AvosLocker Ransomware Gang Blasts Messages to Bluefield University Victims


May 3, 2023

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The AvosLocker ransomware gang has claimed responsibility for an attack that has crippled internet and other services at Bluefield University. The attackers also appear to be in control of the university's “RamAlert” emergency notification system, blasting messages to the impacted students and staff that claim they have exfiltrated sensitive data.

Messages state the attackers have “hacked the university network to exfiltrate 1.2 terabytes of files,” and that they “will continue attacking if BU’s president does not pay,” but did not say how much they are demanding for ransom.

The FBI issued an alert about AvosLocker activity back in March 2022 indicating that the group has “targeted victims across multiple critical infrastructure sectors in the U.S. Including...The financial services, critical manufacturing, and government facilities sectors.”

“As you know, on Sunday, April 30, 2023, Bluefield University discovered a cybersecurity attack that impacted our systems. Upon learning of this issue, we immediately engaged independent third-party cybersecurity experts to assist in our review and remediation efforts, but it may be a few days before full functionality can be restored,” a statement from BU school officials said.  

“We are working through the investigation to determine the nature and extent of the incident. However, as of now, we have no evidence indicating any information involved has been used for financial fraud or identity theft.”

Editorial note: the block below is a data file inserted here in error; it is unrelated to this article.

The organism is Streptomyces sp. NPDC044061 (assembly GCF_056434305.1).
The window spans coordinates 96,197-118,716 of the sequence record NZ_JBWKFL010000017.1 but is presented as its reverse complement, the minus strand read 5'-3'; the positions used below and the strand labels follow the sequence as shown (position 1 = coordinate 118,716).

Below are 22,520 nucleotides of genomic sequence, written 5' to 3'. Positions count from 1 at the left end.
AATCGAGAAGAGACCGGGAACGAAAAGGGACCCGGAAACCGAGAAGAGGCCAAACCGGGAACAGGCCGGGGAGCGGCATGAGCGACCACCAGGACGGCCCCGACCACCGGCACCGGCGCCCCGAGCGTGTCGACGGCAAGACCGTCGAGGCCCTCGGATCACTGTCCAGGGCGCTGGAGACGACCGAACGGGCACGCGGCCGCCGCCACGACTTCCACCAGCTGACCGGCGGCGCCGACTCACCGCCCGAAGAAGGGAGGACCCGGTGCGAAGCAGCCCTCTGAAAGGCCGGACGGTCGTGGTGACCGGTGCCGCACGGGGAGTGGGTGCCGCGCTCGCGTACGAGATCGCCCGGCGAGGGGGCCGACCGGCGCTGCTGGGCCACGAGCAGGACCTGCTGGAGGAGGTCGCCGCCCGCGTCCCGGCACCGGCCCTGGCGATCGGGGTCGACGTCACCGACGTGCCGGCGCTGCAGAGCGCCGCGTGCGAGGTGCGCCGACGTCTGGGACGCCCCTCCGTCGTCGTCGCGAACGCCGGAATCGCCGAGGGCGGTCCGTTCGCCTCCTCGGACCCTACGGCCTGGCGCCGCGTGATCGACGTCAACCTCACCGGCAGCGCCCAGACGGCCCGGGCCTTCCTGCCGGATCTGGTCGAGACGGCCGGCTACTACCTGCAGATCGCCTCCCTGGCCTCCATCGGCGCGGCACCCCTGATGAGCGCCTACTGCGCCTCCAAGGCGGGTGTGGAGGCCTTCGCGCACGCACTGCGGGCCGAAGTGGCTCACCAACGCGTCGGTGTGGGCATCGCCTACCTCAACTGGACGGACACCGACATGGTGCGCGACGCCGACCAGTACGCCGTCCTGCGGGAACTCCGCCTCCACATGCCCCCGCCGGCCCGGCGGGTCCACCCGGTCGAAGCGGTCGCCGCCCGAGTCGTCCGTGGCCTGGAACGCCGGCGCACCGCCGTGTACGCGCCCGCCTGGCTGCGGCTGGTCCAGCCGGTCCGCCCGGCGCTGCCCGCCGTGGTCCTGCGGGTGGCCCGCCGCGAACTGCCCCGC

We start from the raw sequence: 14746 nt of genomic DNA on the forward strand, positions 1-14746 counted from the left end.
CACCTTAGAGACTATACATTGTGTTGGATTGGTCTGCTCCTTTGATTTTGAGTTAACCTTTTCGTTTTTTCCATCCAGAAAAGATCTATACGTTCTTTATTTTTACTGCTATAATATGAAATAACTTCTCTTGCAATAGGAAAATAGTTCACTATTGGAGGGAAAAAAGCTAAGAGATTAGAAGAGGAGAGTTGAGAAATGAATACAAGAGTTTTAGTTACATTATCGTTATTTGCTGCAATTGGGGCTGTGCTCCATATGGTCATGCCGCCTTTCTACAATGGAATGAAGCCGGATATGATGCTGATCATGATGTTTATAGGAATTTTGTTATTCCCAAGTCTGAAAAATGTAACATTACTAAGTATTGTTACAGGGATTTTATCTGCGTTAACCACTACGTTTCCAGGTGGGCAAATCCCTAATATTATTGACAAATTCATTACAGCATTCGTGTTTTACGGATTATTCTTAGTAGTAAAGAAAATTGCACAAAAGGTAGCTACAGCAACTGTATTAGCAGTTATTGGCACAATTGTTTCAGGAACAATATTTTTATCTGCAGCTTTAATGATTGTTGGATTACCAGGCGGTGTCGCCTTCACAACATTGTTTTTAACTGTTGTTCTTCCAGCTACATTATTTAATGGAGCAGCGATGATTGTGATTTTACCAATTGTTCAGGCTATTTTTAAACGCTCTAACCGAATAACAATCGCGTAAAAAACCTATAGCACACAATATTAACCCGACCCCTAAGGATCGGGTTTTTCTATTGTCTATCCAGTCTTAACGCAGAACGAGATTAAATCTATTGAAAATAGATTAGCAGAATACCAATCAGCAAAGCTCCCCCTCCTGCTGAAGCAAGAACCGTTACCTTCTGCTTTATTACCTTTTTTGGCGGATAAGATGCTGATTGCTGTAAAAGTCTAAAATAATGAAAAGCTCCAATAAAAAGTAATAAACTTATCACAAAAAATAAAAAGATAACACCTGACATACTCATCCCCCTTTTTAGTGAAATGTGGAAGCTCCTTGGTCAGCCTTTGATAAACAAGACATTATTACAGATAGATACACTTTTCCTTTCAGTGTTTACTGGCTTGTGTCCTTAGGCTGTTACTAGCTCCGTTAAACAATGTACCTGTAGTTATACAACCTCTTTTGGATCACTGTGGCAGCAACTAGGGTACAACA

Takeaway: "What’s unprecedented in this attack is that the AvosLocker operators are communicating directly with the impacted population whose data is at risk and whose daily lives have been disrupted by the attack," Jon Miller, CEO and Co-founder of the Halcyon, told the CyberWire.

We have seen cases of double and triple extortion where the attacks reach out to a victim’s clients or partners in an effort to put more pressure on the victim to pay. But I don’t think we have seen an attacker actively communicate and basically lobby the secondary victims of a ransomware attack in this manner."

"While the disruption to services is always a concern, the real threat here in the long-term is the theft of sensitive, personal, and financial data. This is where we see the potential for some lasting damage. The attack can be remediated, and systems respond, but once the data is in the hands of the threat actors, even if a ransom is paid there is no guarantee the data will be exploited in further crimes," Miller continued.

"Ransomware attacks that include the theft of sensitive data will continue unabated until the profit motives for the threat actors are eliminated. This is organized crime we are dealing with; they only care about bringing pain to victims for their own financial gain."

"To protect themselves and their students, education organizations must seriously reevaluate what kinds of data they collect and store, and for how long. Eliminating the unnecessary storage of sensitive data will make EDU organizations a less attractive target to attackers and help reduce overall risk."

"Ransomware groups continue to victimize the education sector simply because they are easy targets. CISA recently warned about the growing risk to the education sector from ransomware attacks, noting that some gangs disproportionately target the education sector." 

"CISA released updated guidelines for K-12 organizations, but guidelines don’t protect systems and they don’t pay for security boots on the ground. The education sector needs more resources and more skilled personnel, or they will keep being victimized in this manner."

Halcyon.ai is the industry’s first dedicated, adaptive security platform that combines multiple advanced proprietary prevention engines along with AI models focused specifically on stopping ransomware – talk to a Halcyon expert today to find out more.